Below is a
summary of the calculus on the plane and in space. It is arranged in a table so
you see similarities and differences in different dimensions and objects. It is
not meant to be a complete list of topics or formulas in Math 126. Most of the
first column is from Math 124 and Math 125.
xyPLANE 
xyzSPACE 

Describing Curves 
Describing Curves 
Describing Surfaces 
y as a
function of x: y=f(x) 

z as a
function of x and y : z=f(x,y) 
implicitly: F(x,y)=0 
As an
intersection of two surfaces 
implicitly: F(x,y,z)=0 
Parametrically or
with a vector function: x=f(t),
y=g(t) or r(t)=<f(t), g(t)>

Parametrically or
with a vector function x=f(t),
y=g(t), z=h(t) or r(t)=<f(t),
g(t), h(t)> 
Parametrically, using 2 parameters: Coming up in Math
324! 
Basic Example of Curves: Lines 
Basic Example of Curves: Lines 
Basic Example of Surfaces: Planes 
y=mx+b where m is the slope or ax+by=c. Any linear equation in x and y
describes a line on the plane. 
Intersection of
two planes a_{1}x+b_{1}y+c_{1}z=d_{1}
and a_{2}x+b_{2}y+c_{2}z=d_{2}

ax+by+cz=d
with normal vector n=<a, b, c>. Any linear equation in x, y
and z describes a plane in space.. 
Parametric/vector form x=x_{0}+at,
y=y_{0}+bt or r(t)=<x_{0}+at,
y_{0}+bt >
with direction vector v=<a, b> 
Parametric/vector
form x=x_{0}+at,
y=y_{0}+bt, z=z_{0}+ct or r(t)=<x_{0}+at,
y_{0}+bt, z_{0}+ct > with direction
vector v=<a, b, c> 
Parametrically, using 2 parameters: Coming up in Math
324! 
Differential Calculus 
Differential Calculus 
Differential Calculus 
First
derivatives and Tangent lines to curves For a
parametric/vector curve the direction vector for the tangent line at t=t_{0}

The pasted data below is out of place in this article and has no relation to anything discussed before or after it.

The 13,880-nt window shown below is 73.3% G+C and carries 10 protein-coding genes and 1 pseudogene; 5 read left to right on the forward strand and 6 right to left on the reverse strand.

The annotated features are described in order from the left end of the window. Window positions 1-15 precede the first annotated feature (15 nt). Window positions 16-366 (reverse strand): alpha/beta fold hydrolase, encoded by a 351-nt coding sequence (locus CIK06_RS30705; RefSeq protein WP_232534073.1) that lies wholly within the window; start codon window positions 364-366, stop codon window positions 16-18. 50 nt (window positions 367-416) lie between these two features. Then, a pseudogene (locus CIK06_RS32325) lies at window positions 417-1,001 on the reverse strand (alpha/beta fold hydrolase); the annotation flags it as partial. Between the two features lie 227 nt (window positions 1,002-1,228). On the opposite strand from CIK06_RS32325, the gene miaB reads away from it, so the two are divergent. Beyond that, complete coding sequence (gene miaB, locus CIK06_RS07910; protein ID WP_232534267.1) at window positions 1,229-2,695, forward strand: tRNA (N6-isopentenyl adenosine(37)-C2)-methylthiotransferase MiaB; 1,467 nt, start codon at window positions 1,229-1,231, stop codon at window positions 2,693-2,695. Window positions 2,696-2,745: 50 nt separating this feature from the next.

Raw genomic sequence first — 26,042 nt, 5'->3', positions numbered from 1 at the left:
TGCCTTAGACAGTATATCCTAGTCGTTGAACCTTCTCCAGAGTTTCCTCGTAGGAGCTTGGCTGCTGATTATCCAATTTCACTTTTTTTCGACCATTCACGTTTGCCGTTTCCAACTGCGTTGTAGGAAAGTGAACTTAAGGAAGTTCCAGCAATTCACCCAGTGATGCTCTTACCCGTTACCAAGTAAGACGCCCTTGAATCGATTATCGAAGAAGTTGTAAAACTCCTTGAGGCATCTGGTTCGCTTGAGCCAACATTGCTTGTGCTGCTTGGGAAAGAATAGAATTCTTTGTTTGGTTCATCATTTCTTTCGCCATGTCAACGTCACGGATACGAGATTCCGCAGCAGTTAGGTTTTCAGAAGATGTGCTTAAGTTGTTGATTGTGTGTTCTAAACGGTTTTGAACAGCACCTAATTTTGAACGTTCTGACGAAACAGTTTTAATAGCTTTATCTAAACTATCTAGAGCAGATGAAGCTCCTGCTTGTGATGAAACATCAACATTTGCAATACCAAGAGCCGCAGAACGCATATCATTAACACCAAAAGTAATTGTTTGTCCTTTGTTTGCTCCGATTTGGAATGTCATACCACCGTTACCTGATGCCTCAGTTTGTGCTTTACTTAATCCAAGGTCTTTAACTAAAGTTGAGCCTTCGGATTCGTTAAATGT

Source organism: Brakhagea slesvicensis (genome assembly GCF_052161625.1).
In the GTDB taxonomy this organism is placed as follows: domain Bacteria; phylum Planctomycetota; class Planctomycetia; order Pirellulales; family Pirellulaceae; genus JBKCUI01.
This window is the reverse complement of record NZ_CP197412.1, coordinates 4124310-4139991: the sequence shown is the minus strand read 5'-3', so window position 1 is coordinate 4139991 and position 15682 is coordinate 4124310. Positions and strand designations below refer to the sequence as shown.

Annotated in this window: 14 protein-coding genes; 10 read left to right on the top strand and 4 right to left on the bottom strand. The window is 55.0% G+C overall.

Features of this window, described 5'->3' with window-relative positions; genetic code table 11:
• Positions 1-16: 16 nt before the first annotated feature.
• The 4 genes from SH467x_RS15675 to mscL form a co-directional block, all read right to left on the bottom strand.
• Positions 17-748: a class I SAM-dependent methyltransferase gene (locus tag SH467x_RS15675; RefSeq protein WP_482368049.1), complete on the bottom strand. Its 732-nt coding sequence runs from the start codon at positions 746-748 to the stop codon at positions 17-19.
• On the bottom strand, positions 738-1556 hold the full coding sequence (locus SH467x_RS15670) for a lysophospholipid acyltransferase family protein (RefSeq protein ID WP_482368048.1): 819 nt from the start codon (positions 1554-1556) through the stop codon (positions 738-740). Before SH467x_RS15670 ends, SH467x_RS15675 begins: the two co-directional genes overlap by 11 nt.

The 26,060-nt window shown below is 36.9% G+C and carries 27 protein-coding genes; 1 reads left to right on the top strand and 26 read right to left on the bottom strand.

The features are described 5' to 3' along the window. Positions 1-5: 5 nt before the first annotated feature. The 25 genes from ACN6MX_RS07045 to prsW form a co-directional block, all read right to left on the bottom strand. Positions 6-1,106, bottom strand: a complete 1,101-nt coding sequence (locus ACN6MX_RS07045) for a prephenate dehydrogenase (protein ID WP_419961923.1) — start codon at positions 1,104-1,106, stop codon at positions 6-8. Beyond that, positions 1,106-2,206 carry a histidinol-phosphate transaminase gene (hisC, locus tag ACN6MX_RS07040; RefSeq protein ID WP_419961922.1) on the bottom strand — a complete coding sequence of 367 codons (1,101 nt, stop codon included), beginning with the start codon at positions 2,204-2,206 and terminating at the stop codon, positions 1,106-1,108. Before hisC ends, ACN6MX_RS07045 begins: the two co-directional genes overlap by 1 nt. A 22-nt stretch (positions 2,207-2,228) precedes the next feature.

is r’(t_{0}). 
First
derivatives and Tangent lines to curves The direction
vector for the tangent line at t=t_{0} is r’(t_{0}) 
First
derivatives and Tangent planes to surfaces 
If y=f(x)
the equation of the tangent line at the point x=x_{0} is y=f(x_{0})+ f’(x_{0})(xx_{0}) 

If z=f(x,y) the equation of the tangent plane at the
point (x,y)=(x_{0} ,y_{0}
)is z=f(x_{0},y_{0})+ f_{x}(x_{0},y_{0})(xx_{0})+ f_{y}(x_{0},y_{0}) )(yy_{0}) 
Critical
points and the second derivative test If f has a
local maximum or minimum at x=a and f
is differentiable at a then f’(a)=0. Suppose f’’
is continuous near a and f’(a)=0. If f’’(a)>0,
then f has a local minimum at a. If f’’(a)<0,
then f has a local maximum at a. 

Critical
points and second derivatives test If f has a
local maximum or minimum at (x,y)=(a,b) and f is differentiable at (a,b) then f_{x}(a,b)=0 and f_{y}(a,b)=0. Suppose f_{xx}_{ ,}f_{xy}_{,}
and f_{yy} are continuous
near (a,b) and f_{x}(a,b)=0 and f_{y}(a,b)=0. Let If D>0
and f_{xx}(a,b)>0, then f has a local minimum
at (a,b). If D>0
and f_{xx}(a,b)<0, then f has a local maximum
at (a,b). If D<0
, then f has neither a local maximum nor a local minimum at (a,b). 
Optimization
on closed and bounded domains If f(x) is
continuous on [a,b],
then it has an absolute maximum and an absolute minimum on [a,b], either at one of the critical points in (a,b) or at one of the endpoints x=a or x=b. (The “boundary”
of [a,b] are its two endpoints.) 

Optimization
on closed and bounded domains If f(x,y) is continuous on a closed and bounded domain D, then it has an absolute maximum and
an absolute minimum on D, at one of the critical points inside D or on the boundary of D. 
Integral Calculus 
Integral Calculus 
Integral Calculus 
The length of a curve r=<f(t),g(t)> is given
by where 
The length of a curve r=<f(t),g(t),h(t)>)>
is given by where 

If f(x)>0
on an interval I then the area under the curve y=f(x)
is given by 

If f((x,y)>0 on a domain D then the volume under the surface z=f(x,y) is given by